The main reason Makalu attracts a lower number of trekkers is due to the nature of the trek. Most people visiting this trekking area will do the walk to Makalu Base Camp. This is an “out and back” with a lot of ascent and descent on both legs of the trek. From Num, we descend to the Arun river then climb up over Shipton La then descend into the Barun Valley. You will reverse this on the way out! This tends to put people off while researching a trek in Nepal. However, in practice, everyone I know has very much enjoyed Makalu Base Camp. You will be very fit after this trek!

There is an option to avoid walking out on the same trail. Makalu to Everest GHT crosses the high passes of Sherpani Pass, West Col, and Amphu Lapsa over to the Everest region. Yet in practice, only a small number will make this journey. These high passes are over 6,000m are technical and require mountaineering experience.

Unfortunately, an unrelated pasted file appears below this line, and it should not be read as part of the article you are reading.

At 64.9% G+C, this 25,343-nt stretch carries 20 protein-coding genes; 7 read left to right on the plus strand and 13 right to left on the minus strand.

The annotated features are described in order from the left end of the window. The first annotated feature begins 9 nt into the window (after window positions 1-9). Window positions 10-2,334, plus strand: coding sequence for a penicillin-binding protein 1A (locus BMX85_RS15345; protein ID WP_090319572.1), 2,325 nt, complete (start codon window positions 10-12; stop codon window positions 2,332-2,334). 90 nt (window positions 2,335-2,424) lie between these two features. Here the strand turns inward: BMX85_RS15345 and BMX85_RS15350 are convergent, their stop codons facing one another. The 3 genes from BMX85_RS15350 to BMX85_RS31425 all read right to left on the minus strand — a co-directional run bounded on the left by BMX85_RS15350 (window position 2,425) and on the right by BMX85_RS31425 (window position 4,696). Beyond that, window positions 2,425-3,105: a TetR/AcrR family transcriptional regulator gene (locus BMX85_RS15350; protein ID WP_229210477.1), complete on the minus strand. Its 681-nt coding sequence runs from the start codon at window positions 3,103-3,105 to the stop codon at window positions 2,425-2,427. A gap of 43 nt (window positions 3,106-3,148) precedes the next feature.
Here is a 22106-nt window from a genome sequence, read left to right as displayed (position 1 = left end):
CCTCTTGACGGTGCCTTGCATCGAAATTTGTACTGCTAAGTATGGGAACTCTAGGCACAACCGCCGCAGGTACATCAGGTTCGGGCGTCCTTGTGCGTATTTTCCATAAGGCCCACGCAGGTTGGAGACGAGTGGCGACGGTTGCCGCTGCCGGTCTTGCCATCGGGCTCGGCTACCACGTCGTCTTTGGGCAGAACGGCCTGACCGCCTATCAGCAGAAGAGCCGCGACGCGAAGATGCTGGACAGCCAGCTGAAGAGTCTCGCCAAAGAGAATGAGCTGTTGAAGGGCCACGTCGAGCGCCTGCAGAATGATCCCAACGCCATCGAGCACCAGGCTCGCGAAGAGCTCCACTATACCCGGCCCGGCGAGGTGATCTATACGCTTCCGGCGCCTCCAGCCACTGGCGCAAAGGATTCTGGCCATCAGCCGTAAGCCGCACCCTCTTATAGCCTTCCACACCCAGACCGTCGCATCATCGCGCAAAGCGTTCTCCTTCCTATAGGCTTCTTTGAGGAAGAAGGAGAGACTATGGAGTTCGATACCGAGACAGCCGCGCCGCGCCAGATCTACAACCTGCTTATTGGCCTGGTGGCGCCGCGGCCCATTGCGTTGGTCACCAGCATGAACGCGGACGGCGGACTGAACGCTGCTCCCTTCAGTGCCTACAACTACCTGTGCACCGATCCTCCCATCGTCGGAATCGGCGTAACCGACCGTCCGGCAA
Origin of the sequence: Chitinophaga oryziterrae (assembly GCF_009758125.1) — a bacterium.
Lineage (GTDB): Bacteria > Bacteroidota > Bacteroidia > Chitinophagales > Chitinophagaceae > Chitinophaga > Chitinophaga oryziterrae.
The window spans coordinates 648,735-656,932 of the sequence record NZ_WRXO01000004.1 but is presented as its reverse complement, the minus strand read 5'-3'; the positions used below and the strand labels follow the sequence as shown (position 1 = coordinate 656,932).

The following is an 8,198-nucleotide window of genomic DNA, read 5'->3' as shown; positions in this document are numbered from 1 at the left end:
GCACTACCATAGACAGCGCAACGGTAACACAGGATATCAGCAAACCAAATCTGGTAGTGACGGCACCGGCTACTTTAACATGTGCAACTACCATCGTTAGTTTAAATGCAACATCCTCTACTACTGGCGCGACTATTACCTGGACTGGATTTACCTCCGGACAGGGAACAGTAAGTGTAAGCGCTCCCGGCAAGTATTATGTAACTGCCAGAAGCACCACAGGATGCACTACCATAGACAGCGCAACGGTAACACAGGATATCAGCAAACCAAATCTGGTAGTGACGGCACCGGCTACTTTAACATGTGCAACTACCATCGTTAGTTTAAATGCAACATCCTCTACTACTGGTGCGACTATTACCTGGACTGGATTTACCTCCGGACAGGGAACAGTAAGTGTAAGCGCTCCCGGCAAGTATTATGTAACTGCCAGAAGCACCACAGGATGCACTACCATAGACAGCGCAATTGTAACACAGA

Makalu to Everest GHT is probably the most difficult trek for an operator to organise in Nepal. Climbing Sherpas are needed to place fixed ropes on the passe to help the porters cross with their loads. In 2011, I led a group on Makalu to Everest GHT and it was a superb expedition in the high mountains. You can read more about how this went on our Trip Report Part One and Trip Report Part Two on our old Blog.